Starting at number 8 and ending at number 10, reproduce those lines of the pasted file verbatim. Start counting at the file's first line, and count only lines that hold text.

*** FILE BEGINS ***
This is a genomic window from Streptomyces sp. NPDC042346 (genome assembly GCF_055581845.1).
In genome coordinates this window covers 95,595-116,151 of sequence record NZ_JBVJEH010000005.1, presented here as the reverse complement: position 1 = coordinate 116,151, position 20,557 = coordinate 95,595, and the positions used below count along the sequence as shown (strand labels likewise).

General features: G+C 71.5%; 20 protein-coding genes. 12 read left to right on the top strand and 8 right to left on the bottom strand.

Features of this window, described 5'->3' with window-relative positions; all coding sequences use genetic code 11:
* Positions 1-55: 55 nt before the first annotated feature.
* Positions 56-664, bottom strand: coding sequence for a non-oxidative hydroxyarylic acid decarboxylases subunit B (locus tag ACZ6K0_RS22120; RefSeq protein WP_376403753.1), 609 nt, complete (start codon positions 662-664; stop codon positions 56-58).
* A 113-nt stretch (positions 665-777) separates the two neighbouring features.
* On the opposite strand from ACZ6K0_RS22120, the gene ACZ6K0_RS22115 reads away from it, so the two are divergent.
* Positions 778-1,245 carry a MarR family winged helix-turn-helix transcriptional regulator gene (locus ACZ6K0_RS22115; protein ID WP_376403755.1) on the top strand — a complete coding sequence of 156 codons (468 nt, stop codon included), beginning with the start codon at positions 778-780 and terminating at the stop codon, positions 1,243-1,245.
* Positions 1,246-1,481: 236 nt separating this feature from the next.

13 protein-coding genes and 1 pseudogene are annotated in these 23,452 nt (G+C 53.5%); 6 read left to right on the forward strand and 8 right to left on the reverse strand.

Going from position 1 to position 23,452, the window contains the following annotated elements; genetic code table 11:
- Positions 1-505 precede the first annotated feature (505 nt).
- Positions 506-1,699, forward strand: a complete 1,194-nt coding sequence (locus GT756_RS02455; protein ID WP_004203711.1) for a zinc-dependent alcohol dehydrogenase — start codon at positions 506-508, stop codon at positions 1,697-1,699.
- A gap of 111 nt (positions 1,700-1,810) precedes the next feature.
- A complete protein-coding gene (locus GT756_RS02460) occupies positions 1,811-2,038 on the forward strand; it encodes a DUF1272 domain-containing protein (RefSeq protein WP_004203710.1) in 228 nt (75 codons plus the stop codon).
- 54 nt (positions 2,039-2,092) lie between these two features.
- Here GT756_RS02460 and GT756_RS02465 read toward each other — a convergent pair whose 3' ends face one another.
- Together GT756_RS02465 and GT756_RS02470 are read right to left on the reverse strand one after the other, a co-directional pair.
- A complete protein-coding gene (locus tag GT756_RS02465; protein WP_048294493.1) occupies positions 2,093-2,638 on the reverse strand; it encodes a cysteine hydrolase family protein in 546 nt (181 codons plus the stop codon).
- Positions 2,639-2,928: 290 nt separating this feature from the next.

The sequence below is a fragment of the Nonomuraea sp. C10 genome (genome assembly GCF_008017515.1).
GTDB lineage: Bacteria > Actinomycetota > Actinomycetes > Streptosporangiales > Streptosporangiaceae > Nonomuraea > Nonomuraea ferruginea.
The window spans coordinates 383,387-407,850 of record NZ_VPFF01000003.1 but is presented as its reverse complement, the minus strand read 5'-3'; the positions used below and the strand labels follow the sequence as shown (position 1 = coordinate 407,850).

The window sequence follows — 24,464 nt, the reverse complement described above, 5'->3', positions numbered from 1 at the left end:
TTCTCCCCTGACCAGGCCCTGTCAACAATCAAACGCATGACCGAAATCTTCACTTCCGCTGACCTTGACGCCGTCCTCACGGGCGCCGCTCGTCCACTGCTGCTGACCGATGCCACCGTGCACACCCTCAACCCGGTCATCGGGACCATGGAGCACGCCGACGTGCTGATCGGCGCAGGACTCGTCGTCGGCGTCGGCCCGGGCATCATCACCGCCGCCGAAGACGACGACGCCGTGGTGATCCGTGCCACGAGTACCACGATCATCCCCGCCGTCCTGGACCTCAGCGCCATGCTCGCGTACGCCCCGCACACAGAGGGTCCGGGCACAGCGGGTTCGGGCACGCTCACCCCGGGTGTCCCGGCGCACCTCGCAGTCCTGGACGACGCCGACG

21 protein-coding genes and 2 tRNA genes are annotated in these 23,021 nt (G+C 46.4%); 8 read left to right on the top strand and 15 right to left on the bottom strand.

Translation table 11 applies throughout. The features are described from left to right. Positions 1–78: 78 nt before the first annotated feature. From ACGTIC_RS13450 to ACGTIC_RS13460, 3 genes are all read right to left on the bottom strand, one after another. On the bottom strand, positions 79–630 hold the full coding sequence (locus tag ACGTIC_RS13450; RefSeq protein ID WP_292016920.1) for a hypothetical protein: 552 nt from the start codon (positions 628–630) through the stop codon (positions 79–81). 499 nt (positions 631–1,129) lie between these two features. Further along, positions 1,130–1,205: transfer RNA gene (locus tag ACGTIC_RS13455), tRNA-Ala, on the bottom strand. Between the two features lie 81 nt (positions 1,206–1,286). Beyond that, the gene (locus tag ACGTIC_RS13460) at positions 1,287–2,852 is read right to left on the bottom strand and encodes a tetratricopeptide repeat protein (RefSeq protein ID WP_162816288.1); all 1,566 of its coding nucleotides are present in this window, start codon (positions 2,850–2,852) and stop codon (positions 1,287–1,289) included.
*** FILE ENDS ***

* On the opposite strand from ACZ6K0_RS22120, the gene ACZ6K0_RS22115 reads away from it, so the two are divergent.
* Positions 778-1,245 carry a MarR family winged helix-turn-helix transcriptional regulator gene (locus ACZ6K0_RS22115; protein ID WP_376403755.1) on the top strand — a complete coding sequence of 156 codons (468 nt, stop codon included), beginning with the start codon at positions 778-780 and terminating at the stop codon, positions 1,243-1,245.
* Positions 1,246-1,481: 236 nt separating this feature from the next.